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If Johnson's at home, he's working -- usually all day and into the night. He sits on one of the sofas before a coffee table lined from one end to the other with files. A bare bulb burns overhead. The telephone is at his feet. An old Planters peanut can is stuffed with pens, markers and highlighters, and an ashtray overflows with Marlboro Light 100s smoked down to the filter. The only signs of life beyond his mission to save APV hang from the dismal, paint-chipped walls: three pieces of refrigerator art drawn by neighborhood kids and a poster decreeing, "If you want peace, work for justice." A yellowed sheet of paper tacked to a bulletin board behind him is dated 1992.
To his left, a fax machine sits a foot away on a file cabinet. The photocopier is in the kitchen; Johnson pays tenants' children to make copies for him, keeping track of their hours on mimeographed time sheets. Johnson's old Apple computer, on loan from a supporter, is so obsolete it's unlikely he could get it fixed should it break down.
But on a recent day, the screen shone with the green text of his comments from a press conference earlier that morning. Johnson and a few supporters gathered to protest the recent effort by U.S. Representative Tom DeLay to repeal the Frost-Leland Act, which bars the use of federal funds to demolish Allen Parkway Village. The measure's passage in 1987 was a major victory. To confront DeLay's move, which was done at the request of Mayor Bob Lanier, Johnson assembled a familiar litany of rhetorical attacks.
A woman from something called the National People's Campaign ripped into "welfare for the rich." An architectural historian argued that the half-century-old Allen Parkway Village was on the cutting edge of building design; these days, she declared, "modernism is a burning issue."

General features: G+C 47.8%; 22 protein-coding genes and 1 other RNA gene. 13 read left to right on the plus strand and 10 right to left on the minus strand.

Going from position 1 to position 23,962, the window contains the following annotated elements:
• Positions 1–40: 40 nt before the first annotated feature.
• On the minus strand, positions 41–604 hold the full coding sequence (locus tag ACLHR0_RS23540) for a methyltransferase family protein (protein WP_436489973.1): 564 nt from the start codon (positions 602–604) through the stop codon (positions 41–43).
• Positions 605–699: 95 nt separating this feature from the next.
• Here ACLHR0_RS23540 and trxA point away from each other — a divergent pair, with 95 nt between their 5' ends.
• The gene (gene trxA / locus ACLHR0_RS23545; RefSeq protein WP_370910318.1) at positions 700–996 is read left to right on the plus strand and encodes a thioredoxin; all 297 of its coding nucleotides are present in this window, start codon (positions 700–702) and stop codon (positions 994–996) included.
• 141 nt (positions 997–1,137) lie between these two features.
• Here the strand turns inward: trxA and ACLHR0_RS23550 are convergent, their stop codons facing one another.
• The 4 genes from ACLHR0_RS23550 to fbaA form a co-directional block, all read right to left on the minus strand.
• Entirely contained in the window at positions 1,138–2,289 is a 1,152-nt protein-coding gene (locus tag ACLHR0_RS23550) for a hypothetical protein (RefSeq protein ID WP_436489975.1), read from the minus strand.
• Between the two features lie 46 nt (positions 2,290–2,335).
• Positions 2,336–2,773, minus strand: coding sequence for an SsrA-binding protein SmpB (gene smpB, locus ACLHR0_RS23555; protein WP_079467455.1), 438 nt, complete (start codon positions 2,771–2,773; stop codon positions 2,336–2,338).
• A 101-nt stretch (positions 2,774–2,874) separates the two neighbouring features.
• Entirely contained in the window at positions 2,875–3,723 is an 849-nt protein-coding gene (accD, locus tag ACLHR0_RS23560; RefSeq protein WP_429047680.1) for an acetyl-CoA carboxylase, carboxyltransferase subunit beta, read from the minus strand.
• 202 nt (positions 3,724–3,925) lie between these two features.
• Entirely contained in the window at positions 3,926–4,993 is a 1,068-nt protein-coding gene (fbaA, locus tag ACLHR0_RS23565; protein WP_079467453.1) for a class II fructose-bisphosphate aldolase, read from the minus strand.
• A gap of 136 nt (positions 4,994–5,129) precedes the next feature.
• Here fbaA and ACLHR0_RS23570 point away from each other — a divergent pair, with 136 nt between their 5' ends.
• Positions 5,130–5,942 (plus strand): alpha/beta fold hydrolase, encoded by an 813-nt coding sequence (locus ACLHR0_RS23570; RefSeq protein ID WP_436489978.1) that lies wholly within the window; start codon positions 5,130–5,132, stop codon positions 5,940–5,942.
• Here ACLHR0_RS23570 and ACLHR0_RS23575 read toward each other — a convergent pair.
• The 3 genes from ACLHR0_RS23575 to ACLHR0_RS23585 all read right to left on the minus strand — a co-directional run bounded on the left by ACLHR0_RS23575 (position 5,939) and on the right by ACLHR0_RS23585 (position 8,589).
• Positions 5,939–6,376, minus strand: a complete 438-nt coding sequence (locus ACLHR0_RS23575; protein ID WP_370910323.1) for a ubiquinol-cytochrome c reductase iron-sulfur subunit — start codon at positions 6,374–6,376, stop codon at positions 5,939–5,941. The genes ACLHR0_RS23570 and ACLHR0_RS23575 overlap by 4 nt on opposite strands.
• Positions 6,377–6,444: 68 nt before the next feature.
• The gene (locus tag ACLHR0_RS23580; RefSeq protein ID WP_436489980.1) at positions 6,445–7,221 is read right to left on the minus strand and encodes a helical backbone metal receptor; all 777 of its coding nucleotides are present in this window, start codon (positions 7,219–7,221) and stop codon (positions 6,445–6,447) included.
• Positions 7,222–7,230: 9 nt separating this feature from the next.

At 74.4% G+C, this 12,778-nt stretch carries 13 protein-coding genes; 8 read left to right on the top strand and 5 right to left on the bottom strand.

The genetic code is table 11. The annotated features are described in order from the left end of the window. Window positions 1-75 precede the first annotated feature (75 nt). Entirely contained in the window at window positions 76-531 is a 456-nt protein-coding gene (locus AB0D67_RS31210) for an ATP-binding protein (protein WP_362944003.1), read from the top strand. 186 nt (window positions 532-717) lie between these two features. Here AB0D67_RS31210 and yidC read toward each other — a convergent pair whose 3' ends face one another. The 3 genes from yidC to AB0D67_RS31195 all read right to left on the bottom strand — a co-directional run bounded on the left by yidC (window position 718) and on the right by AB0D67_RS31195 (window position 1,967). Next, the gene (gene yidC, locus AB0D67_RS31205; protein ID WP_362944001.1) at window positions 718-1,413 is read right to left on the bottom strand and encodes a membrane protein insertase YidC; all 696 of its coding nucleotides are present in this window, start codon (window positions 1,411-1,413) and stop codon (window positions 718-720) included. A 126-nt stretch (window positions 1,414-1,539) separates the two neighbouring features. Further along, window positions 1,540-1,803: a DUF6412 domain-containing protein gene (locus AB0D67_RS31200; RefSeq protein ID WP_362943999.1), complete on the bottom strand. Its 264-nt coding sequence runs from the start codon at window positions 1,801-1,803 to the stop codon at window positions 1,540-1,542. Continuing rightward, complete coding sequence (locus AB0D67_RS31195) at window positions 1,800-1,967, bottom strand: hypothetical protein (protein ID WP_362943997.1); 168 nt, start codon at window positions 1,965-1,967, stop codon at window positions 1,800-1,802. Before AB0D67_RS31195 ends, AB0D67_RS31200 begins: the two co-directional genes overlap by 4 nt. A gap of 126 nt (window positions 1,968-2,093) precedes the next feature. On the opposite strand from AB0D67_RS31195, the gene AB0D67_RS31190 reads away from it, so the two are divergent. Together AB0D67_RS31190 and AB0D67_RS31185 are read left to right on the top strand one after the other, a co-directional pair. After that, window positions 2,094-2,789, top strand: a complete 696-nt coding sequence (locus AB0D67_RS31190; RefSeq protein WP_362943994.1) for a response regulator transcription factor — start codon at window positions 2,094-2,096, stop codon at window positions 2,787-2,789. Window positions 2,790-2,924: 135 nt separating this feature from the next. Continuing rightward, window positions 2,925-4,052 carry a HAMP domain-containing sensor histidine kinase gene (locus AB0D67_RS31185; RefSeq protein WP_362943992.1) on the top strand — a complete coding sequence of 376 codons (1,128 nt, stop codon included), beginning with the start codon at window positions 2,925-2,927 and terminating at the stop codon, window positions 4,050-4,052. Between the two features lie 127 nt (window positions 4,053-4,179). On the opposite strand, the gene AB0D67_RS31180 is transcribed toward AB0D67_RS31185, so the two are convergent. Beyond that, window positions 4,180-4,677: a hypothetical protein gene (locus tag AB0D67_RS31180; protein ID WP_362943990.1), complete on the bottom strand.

Ruthie Bell, a matronly African-American woman from Freedmen's Town, lamented the inevitable encroachment of rich whites who would overtake the historically black area if APV is demolished.
"People have been raised here, have never lived anywhere else but in this area," she said. "Yet we have an attempt to move them out, simply because they want to move in and occupy this land. This is wrong."
Johnson, by himself, is more than capable of carrying the chorus of arguments against the demolition of APV. Through the years, he has honed to a fine edge his attacks on politicians, particularly African-American elected officials, whom he feels have betrayed the cause of Houston's poor blacks. So it wasn't unusual that Johnson virtually ignored DeLay, a white Republican from Sugar Land, and turned his venom on U.S. Representative Sheila Jackson Lee, a black Democrat he suspects is a "closet" supporter of the Frost-Leland repeal.
"We want her to represent the low-income African-American constituents of Allen Parkway Village-Freedmen's Town and not the well-connected politicians like Mayor Lanier," Johnson said. "And since Tom DeLay is carrying the repeal without any protest from Congresswoman Lee, that we can see, we want to know what piece of legislation or issue in Sugar Land will she in turn carry for Tom DeLay."
Though Lee did, in fact, criticize DeLay's effort to repeal the Frost-Leland amendment, Johnson is not impressed. The way he sees it, the congresswoman only questioned the strategic wisdom and timing of DeLay's action, not its intent. As many in positions of power have learned, Lenwood Johnson isn't about to give Sheila Jackson Lee or anyone else the benefit of the doubt when it comes to Allen Parkway Village. His distrust runs too deep.
Born and raised in farm country near Brenham, Johnson was six years old when he first discovered things aren't always what they seem. During a trip to town with his parents, he had to go to the bathroom. The least troublesome option for a black boy growing up in the late 1940s was the courthouse. It was almost five o'clock in the afternoon when Johnson entered the building. After he emerged from the bathroom, he found the doors to the outside locked. A janitor tracked down a police officer in the building, who pushed open a side door for him. But as the boy started through it, the officer drew back his leg.
"He was going to kick me," Johnson recalls. "I shot out of there, ran down the steps and found my parents. It confused me. I thought a policeman was supposed to help."
Johnson's father was a sharecropper. The family also leased a parcel of land, on which they raised cattle. When he was nine, Lenwood, third oldest of six children, began buying newborn calves from area farmers for a dollar apiece, nursing the fragile creatures by hand until they could feed themselves.
By the time he was in high school, Lenwood and his father had a herd of about 45. But then the landowner, upset at the growing herd of cattle grazing in his fields, told them to leave. They were forced to sell all but nine head before moving to a smaller piece of land owned by Lenwood's grandfather.